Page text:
Origin of rumbling
verb (used without object), rum·bled, rum·bling.
verb (used with object), rum·bled, rum·bling.
Origin of rumble
Examples from the Web for rumbling
At the beginning there is a rumbling sound that seems to be feedback.Greil Marcus Talks About Trying to Unlock Rock and Roll in 10 Songs|Allen Barra|November 17, 2014|DAILY BEAST
They were rumbling past the square on their way back to their college when Pineda is said to have given her order.
School-age children with rumbling tummies move their styrofoam trays in an orderly lunch line.The Schools That Starve Students to Punish Deadbeat Parents|Brandy Zadrozny|January 30, 2014|DAILY BEAST
Pizza Hut Middle East hopes to keep your stomach from rumbling with “Kit Kat Pops”, aka Kit Kat candy bars wrapped in pizza dough.A Chocolate-Dipped Potato Chip and More Crazy Food Creations|Alice Robinson|November 7, 2013|DAILY BEAST
“Awful Sound” begins in a minor key, with a clackety, rumbling beat.‘Reflektor’ Makes Arcade Fire the Biggest Band in the World|Andrew Romano|October 29, 2013|DAILY BEAST
Then we heard a crackling of whips and a rumbling of wheels.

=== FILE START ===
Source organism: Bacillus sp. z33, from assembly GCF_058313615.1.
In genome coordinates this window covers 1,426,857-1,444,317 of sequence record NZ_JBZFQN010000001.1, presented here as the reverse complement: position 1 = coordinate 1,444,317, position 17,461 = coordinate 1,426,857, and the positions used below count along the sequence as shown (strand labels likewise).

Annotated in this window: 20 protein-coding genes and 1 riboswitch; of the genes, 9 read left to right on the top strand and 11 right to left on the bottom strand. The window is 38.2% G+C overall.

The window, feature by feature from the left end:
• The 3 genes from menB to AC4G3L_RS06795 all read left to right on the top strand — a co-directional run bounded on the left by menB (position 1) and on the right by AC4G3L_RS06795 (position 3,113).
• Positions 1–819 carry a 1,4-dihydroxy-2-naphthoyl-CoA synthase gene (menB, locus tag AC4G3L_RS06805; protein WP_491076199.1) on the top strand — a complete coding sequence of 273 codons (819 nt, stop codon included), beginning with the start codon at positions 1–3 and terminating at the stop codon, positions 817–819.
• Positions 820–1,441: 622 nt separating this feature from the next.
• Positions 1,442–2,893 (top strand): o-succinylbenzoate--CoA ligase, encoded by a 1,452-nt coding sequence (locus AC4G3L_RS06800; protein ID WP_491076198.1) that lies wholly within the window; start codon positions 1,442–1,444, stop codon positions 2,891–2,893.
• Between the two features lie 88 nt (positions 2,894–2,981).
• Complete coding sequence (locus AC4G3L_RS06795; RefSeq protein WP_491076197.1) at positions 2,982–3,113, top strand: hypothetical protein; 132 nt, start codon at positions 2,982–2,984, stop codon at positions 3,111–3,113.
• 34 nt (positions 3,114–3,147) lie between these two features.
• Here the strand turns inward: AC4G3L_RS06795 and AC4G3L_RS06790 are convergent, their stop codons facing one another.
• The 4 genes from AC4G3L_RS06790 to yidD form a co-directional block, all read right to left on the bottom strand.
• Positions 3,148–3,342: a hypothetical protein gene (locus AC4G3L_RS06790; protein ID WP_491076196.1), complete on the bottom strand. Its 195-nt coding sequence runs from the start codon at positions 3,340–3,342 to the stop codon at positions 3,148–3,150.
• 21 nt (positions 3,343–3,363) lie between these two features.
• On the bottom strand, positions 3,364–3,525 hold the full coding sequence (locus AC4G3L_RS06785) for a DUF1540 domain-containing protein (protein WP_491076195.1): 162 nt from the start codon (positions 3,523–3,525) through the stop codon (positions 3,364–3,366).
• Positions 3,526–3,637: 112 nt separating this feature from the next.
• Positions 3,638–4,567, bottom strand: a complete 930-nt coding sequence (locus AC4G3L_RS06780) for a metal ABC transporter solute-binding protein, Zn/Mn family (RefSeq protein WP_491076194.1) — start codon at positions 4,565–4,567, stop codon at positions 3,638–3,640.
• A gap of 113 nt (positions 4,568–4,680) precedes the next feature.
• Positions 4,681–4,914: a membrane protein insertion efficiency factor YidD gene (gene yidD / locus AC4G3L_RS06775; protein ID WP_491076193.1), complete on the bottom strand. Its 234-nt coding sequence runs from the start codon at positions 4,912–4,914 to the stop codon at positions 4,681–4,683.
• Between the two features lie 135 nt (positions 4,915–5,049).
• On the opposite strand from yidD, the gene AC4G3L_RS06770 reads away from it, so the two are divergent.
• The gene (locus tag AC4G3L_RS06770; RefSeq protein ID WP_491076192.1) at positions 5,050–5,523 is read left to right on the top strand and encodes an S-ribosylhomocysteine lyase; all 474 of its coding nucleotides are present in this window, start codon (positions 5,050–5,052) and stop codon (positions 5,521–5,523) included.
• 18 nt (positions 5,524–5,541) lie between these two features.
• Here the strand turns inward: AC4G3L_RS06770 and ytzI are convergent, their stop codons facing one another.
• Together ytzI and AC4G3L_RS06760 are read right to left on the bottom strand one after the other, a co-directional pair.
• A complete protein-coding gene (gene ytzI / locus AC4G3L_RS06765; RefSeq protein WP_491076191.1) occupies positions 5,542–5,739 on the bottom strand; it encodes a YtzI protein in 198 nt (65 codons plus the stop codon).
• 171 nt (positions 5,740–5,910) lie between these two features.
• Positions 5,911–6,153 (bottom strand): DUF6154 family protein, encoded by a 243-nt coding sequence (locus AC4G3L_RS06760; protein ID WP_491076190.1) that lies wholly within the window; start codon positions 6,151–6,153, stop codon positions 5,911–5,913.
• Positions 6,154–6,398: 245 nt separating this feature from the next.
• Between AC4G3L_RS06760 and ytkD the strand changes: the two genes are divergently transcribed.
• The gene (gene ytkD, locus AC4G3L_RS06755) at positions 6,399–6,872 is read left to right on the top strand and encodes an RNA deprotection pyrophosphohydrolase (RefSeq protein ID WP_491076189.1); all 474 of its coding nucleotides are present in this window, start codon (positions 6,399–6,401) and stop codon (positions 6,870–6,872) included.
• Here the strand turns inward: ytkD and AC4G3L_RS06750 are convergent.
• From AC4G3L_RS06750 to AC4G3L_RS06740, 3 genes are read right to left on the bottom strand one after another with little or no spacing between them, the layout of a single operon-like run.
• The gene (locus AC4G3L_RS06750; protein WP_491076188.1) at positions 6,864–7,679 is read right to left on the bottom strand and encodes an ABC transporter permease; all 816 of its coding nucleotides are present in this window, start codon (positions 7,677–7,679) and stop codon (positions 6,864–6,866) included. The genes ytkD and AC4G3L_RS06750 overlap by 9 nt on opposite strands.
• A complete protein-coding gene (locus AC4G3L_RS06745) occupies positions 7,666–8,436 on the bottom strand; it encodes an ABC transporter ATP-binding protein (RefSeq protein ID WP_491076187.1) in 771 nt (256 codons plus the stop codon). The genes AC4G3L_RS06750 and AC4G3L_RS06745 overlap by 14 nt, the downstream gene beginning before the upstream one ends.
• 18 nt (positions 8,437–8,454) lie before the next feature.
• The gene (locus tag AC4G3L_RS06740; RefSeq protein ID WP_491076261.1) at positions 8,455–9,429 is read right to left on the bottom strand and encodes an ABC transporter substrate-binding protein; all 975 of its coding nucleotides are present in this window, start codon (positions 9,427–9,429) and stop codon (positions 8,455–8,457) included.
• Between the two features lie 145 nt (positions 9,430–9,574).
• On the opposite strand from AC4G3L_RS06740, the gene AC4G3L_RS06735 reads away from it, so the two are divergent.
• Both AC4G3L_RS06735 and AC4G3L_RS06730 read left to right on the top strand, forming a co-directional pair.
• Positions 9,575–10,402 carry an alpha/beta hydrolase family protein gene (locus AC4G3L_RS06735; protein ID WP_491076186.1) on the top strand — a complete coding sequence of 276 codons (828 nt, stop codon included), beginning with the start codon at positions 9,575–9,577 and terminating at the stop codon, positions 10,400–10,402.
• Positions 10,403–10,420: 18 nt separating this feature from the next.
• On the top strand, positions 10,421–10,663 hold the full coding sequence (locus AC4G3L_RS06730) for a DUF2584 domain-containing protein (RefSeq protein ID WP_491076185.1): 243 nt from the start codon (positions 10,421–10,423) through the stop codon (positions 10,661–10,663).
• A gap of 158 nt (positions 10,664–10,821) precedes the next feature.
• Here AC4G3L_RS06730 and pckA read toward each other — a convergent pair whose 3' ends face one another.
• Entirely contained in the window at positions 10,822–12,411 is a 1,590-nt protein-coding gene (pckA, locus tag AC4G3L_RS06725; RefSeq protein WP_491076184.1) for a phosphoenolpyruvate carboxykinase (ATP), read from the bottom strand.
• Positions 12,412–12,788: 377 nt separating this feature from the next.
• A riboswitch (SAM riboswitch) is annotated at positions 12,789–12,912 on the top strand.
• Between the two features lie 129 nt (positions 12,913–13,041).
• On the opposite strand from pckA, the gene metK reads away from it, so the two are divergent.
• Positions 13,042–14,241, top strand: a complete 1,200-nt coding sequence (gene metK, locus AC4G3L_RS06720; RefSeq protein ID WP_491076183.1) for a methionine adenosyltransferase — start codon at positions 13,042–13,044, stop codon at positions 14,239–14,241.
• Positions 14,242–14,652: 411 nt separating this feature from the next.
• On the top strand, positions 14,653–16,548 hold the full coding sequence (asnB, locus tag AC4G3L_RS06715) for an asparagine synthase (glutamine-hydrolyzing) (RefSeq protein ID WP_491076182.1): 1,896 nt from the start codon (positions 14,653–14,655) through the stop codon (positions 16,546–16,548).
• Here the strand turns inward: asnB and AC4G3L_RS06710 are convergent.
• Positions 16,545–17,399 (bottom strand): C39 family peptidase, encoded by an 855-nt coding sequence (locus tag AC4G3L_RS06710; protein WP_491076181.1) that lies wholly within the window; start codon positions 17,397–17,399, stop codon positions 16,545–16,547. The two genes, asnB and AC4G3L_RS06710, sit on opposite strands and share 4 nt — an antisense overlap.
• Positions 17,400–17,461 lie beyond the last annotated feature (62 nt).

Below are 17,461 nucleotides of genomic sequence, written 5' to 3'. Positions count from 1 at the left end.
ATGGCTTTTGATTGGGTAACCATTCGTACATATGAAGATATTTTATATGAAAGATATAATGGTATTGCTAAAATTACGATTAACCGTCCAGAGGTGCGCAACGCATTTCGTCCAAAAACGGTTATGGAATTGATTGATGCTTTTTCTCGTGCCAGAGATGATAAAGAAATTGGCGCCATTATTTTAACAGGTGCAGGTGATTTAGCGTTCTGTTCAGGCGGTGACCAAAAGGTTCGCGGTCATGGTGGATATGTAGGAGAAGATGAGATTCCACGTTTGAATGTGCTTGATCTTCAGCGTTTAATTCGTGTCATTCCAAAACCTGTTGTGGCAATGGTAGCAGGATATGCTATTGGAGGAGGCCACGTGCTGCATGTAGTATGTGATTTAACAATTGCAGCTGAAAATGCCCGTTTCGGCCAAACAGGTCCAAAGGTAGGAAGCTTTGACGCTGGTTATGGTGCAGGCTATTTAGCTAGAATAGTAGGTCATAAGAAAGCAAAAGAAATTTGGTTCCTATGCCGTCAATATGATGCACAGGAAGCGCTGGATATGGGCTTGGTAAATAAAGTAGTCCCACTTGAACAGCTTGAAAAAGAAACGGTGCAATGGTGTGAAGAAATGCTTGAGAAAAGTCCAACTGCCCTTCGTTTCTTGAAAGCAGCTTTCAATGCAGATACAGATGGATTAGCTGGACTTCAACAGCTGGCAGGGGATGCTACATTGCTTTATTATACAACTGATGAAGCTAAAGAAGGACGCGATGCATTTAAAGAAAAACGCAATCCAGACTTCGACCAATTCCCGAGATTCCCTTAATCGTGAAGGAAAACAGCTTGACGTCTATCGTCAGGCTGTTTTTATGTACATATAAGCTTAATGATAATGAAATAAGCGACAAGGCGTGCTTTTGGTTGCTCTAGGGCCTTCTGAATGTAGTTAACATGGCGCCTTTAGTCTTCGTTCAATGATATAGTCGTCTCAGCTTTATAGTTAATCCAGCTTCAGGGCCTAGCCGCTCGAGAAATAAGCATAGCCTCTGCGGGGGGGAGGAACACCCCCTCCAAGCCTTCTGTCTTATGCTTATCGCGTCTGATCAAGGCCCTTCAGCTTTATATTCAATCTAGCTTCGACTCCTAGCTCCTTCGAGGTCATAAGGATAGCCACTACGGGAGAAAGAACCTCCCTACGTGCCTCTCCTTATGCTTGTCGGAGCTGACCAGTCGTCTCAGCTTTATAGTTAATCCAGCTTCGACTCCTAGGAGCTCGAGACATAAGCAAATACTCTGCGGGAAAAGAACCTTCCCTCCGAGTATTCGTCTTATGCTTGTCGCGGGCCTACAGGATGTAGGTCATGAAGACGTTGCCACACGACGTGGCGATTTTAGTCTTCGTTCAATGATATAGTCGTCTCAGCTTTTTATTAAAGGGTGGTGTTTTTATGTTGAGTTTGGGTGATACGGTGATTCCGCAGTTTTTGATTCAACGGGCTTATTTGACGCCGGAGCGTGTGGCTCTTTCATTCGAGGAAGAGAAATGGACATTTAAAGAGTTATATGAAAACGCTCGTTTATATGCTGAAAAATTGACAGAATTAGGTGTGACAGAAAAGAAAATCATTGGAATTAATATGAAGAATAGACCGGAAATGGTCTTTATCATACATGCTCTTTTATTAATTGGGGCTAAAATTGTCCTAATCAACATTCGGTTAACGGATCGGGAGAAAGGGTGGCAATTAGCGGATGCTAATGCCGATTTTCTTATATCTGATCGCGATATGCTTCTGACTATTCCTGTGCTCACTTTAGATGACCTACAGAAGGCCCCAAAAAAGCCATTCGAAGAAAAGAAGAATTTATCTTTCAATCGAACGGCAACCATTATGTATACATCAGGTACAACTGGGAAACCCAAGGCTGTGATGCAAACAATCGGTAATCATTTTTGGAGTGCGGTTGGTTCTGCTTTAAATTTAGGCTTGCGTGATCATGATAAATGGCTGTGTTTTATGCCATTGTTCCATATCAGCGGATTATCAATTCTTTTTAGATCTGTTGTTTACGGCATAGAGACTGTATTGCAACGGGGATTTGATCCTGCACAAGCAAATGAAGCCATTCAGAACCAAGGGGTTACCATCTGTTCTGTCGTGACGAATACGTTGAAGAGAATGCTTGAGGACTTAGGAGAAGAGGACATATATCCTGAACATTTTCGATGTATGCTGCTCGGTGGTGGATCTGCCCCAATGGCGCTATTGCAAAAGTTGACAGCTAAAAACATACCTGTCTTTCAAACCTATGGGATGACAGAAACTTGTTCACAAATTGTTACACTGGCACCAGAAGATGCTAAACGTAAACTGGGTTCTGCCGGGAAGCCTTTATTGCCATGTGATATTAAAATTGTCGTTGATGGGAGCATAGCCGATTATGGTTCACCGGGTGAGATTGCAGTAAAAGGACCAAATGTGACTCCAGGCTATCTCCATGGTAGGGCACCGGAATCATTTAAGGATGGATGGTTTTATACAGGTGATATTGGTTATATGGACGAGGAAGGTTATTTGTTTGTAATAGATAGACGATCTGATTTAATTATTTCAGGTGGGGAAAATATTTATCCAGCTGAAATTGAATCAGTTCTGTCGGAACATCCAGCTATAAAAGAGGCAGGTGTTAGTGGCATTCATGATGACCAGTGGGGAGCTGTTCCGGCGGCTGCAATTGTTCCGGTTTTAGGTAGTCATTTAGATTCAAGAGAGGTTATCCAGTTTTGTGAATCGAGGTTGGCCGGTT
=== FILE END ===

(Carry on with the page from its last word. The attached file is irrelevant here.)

We likened it to the rumbling of wheels in the corridor outside.The Law and the Lady|Wilkie Collins
I had not gone far, when I heard the rumbling of a wheelbarrow, and saw a little man wheeling a little woman along.Aunt Jo's Scrap-Bag VI|Louisa M. Alcott
The rumbling of thunder was heard, and the sister went to close the window.The Saint|Antonio Fogazzaro
But suddenly, Pat became restless and uttered a rumbling growl.Samba|Herbert Strang
Word Origin for rumble
late 14c., "make a deep, heavy, continuous sound," also "move with a rolling, thundering sound," also "create disorder and confusion," probably related to Middle Dutch rommelen "to rumble," Middle High German rummeln, Old Norse rymja "to shout, roar," all of imitative origin. Related: Rumbled; rumbling.
late 14c., from rumble (v.). Slang noun meaning "gang fight" is from 1946. Meaning "backmost part of a carriage" is from 1808 (earlier rumbler, 1801), probably from the effect of sitting over the wheels; hence rumble seat (1828).